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Human Body Systems and Disease
The student will demonstrate an understanding of the functions and
interconnections of the major human body systems, including the breakdown in
structure or function that disease causes. (Life Science).
7-3.1 Summarize the levels of structural organization within the human body (including
cells, tissues, organs, and systems).
Taxonomy level: 2.4-B Understand Conceptual Knowledge
It is essential for students to know that the human body is divided into specific levels of
organization and that these levels are what make the human body a complex organism. The
levels of organization, from the simplest level to the most complex are:
 The basic units of structure and function within the human body.
 Though all cells perform the processes that keep humans alive, they also have specialized
functions as well.
 Examples may be nerve cells (neurons), blood cells, and bone cells.
 A group of specialized cells that work together to perform the same function. There are four
basic types of tissue in the human body:
o Nerve tissue—carries impulses back and forth to the brain from the body
o Muscle tissue (cardiac, smooth, skeletal)—contracts and shortens, making body parts
o Epithelial tissue—covers the surfaces of the body, inside (as lining and/or covering of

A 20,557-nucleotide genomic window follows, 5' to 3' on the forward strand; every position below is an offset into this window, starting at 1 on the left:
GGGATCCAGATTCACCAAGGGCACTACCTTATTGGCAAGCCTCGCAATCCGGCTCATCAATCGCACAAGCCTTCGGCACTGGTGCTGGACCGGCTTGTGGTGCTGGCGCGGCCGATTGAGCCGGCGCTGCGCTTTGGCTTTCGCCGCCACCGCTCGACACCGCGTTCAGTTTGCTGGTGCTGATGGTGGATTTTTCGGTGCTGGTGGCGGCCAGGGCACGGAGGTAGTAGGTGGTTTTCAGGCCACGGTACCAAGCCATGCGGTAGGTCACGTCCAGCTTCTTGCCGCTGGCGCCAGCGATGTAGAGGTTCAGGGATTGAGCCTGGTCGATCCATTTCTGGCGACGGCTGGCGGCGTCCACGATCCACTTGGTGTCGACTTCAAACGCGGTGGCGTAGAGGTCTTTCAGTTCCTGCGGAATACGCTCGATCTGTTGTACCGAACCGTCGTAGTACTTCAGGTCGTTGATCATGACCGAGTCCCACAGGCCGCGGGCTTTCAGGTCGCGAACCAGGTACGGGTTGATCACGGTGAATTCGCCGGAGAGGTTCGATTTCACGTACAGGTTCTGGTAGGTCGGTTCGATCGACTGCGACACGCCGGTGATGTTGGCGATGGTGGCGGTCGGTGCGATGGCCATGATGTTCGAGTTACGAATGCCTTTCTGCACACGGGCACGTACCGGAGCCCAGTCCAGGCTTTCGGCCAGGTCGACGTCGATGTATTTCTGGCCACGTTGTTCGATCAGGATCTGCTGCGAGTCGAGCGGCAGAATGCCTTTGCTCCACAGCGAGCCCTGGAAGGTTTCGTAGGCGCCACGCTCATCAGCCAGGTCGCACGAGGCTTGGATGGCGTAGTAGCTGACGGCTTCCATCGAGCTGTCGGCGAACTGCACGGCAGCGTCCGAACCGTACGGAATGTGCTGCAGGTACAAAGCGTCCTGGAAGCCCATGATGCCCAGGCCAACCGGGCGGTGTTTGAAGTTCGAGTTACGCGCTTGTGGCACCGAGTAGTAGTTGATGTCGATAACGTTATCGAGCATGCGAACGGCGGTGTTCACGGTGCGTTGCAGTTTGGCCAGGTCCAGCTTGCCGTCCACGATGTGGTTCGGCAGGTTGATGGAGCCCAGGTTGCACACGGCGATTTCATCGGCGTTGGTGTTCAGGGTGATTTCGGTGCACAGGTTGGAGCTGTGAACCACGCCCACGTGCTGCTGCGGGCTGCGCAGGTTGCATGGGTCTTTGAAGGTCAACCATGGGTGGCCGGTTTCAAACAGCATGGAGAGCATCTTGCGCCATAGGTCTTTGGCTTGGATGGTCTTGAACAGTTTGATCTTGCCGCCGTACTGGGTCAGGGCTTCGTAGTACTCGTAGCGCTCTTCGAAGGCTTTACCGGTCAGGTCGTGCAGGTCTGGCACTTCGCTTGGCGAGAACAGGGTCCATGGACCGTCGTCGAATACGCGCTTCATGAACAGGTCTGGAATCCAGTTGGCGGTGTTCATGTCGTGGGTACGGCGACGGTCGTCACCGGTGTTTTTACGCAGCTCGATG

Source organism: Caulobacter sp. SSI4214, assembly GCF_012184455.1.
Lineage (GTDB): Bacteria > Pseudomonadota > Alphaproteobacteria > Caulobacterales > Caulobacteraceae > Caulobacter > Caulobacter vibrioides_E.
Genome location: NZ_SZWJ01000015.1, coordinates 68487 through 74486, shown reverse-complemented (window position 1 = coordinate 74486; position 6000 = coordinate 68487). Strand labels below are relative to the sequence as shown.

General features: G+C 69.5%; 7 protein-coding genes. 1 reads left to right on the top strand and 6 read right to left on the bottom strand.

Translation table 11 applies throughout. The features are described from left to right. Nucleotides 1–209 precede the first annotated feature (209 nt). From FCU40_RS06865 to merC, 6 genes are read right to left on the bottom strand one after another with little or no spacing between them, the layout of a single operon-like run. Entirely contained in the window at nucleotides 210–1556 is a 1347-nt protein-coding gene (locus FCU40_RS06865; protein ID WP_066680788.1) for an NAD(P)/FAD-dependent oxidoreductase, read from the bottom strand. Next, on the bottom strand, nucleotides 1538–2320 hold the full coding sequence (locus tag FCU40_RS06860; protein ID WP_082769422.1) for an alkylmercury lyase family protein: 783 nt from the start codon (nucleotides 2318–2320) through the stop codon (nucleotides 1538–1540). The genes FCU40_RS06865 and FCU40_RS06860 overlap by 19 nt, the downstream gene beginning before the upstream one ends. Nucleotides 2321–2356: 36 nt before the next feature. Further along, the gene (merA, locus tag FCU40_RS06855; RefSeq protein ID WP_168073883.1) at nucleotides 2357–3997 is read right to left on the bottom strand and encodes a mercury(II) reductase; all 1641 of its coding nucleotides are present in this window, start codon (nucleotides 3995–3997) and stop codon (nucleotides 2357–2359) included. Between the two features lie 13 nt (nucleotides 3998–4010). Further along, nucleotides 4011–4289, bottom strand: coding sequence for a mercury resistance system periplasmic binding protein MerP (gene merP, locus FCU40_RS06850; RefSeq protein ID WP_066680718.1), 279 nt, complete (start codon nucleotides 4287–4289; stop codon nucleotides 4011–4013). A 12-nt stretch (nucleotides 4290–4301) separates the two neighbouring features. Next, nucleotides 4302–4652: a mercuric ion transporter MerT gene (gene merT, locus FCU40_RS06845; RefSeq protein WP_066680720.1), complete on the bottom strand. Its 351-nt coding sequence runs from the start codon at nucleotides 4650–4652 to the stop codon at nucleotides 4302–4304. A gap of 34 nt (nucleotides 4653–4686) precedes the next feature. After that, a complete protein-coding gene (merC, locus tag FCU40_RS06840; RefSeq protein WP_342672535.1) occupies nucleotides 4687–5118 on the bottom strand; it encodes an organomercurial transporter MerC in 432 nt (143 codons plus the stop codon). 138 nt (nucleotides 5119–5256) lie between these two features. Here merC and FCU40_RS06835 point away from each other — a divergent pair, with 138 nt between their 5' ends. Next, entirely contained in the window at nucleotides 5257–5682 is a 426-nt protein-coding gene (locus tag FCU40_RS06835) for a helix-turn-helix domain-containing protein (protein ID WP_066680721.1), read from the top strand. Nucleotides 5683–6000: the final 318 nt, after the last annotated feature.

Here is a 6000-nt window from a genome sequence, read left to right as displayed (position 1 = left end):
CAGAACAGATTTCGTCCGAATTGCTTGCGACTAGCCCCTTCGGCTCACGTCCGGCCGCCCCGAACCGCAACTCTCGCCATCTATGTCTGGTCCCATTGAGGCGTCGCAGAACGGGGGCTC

internal organs) and outside (as layer of skin)
o Connective tissue—connects all parts of the body and provides support (for example
tendons, ligaments, cartilage)
 A group of two or more different types of tissue that work together to perform a specific
 The task is generally more complex than that of the tissue.
 For example, the heart is made of muscle and connective tissues which function to pump
blood throughout the body.
 A group of two or more organs that work together to perform a specific function.
 Each organ system has its own function but the systems work together and depend on one
 There are eleven different organ systems in the human body: circulatory, digestive,
endocrine, excretory (urinary), immune, integumentary (skin), muscular, nervous,
reproductive, respiratory, and skeletal.
Effective August 2007